The Work

December 2, 2011 6:05 PM

Four Firms Dial Up $3.6 Billion Verizon Wireless Spectrum Licenses Purchase

Posted by Tom Huddleston Jr.

UPDATE: 12/5/11, 2:10 p.m. EST. Willkie Farr & Gallagher served as lead counsel to Comcast in the transaction. The firm's team included communications and media partners Michael Hammer and James Casserly, and special counsel Michael Jones.

Verizon Wireless has agreed to purchase wireless spectrum licenses from a consortium of cable carriers known as SpectrumCo for $3.6 billion, the companies announced Friday. The deal will increase Verizon's bandwidth capacity and eventually let companies such as Comcast and Time Warner Cable—both of whom are on the selling side of the transaction—bundle Verizon's wireless service with their own offerings.

Syracuse, New York–based cable operator Bright House Networks is the third member of the joint venture selling 122 wireless spectrum licenses to Verizon. Under the terms of the agreement, Verizon will pay Comcast $2.3 billion, Time Warner Cable $1.1 billion, and Bright House $189 million for the licenses.

The growing use of smartphones and other mobile devices has put a premium on spectrum space, and competition over remaining bandwidth has grown to the point that the federal government is looking to cash in by auctioning off spectrum for commercial use in order to generate revenue. Basking Ridge–based Verizon said that the acquisition will give it enough bandwidth to serve 259 million customers.

Verizon's chief rival, AT&T, is still attempting to overcome strong regulatory opposition to a planned acquisition of T-Mobile that would increase AT&T's own spectrum capacity and push it past Verizon as the country's top wireless carrier.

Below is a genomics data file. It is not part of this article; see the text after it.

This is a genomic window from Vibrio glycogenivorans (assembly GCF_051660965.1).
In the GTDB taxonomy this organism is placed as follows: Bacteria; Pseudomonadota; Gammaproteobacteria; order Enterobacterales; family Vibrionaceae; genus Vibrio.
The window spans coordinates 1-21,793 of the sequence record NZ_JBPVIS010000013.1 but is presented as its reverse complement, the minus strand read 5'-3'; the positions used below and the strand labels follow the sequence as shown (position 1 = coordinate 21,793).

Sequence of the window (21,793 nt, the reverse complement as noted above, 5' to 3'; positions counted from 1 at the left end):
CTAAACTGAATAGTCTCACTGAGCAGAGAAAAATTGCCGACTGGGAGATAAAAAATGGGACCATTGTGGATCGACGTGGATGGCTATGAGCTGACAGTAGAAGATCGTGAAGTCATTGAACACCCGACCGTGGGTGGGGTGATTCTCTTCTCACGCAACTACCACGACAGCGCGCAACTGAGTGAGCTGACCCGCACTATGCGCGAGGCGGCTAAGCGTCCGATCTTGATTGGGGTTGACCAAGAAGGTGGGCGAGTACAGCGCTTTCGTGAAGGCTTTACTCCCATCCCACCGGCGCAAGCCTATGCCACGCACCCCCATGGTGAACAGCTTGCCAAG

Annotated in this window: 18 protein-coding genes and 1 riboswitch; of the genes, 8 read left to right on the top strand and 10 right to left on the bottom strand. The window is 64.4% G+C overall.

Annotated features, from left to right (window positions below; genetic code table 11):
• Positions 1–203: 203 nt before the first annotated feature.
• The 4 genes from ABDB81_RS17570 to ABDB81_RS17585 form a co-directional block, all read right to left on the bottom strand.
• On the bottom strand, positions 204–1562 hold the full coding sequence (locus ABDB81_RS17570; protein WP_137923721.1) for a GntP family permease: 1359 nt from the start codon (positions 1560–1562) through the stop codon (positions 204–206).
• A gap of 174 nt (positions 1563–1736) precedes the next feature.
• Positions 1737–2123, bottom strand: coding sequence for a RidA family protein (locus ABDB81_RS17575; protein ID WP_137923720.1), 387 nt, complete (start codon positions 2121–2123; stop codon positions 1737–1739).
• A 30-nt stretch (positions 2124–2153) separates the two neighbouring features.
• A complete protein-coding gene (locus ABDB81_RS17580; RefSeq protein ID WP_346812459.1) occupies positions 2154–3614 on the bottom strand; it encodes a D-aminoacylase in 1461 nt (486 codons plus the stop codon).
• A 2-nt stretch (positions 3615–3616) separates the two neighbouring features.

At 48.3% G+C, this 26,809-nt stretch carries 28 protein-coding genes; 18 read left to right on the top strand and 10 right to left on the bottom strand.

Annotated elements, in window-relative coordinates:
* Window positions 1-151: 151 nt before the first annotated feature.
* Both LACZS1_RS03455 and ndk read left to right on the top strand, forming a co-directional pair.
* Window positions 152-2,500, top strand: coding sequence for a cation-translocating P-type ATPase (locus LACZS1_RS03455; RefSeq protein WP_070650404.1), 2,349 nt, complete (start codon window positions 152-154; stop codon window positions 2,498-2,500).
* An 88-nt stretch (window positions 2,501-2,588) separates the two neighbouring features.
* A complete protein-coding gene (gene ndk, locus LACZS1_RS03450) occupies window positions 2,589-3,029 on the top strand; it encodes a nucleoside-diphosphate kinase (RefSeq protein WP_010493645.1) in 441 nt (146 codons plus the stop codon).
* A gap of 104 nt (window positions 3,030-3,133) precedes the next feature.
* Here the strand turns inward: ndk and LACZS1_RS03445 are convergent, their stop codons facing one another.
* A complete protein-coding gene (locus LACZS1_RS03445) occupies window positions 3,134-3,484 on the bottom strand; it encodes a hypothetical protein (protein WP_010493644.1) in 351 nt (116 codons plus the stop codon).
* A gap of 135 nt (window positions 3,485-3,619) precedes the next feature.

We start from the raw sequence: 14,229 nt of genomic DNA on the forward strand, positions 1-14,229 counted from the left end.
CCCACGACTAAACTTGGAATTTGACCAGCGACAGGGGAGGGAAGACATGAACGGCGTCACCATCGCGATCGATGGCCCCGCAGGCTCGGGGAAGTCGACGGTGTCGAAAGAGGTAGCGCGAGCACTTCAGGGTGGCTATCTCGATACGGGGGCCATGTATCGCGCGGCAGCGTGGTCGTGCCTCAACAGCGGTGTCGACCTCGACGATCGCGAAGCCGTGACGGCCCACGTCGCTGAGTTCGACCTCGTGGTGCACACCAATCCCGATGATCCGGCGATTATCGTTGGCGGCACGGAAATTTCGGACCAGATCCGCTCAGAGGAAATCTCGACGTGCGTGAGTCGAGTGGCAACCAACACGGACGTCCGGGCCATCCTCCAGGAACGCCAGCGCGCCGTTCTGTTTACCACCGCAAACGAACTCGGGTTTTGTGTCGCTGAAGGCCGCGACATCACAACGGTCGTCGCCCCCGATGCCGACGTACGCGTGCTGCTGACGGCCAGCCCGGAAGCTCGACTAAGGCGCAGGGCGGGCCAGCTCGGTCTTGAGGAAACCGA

To acquire the SpectrumCo licenses, Verizon has turned to longtime outside counsel Debevoise & Plimpton, according to a lawyer involved in the transaction. (A Debevoise press representative could not immediately confirm the firm's role in the matter.)

Debevoise has landed work on numerous Verizon deals in the past, including the company's $28.1 billion acquisition of Alltel in 2008. In 2009, Debevoise advised Verizon on several sales of rural assets required by the U.S. Department of Justice in order to gain antitrust approval for the Alltel deal. Among those transactions was a $5.25 billion sale of rural phone lines in 14 states to Frontier Communications.

Davis Polk & Wardwell is advising Philadelphia-based Comcast on the sale with a team that includes New York–based corporate partners David Caplan and William Chudd. Partners Avishai Shachar and Neil Barr are providing tax advice. Comcast has relied on Davis Polk for a number of major transactions, including its $30 billion acquisition of NBC Universal from General Electric in 2009.

Time Warner Cable, meanwhile, has turned to Paul, Weiss, Rifkind, Wharton & Garrison as its outside counsel on the spectrum license sale. The Paul, Weiss team includes New York–based corporate partners Ariel Deckelbaum, Robert Schumer, and Matthew Abbott. The firm advised New York–based Time Warner Cable in its spin-off from Time Warner Inc. in 2009, and recently led the way on a $3 billion acquisition of Insight Communications in August.

New York–based firm Sabin, Bermant & Gould is representing Bright House in the transaction according to a company spokeswoman.

Verizon's deal also includes agreements with the three cable companies to sell each other's services. Comcast Cable president Neil Smit wrote in a blog post Friday that four years from the signing of the agreement the three cable operators will have the ability to sell Verizon's wireless service and other products together with their own cable and Internet packages. Verizon will also sell the cable companies' products in its own retail stores.

That part of the agreement also likely ensures that the SpectrumCo consortium will not attempt to build its own wireless network to one day compete with market giants Verizon and AT&T, Bloomberg notes.

The transaction is subject to approval by regulators at the Federal Communications Commission, as well as review under the Hart-Scott Rodino Act.

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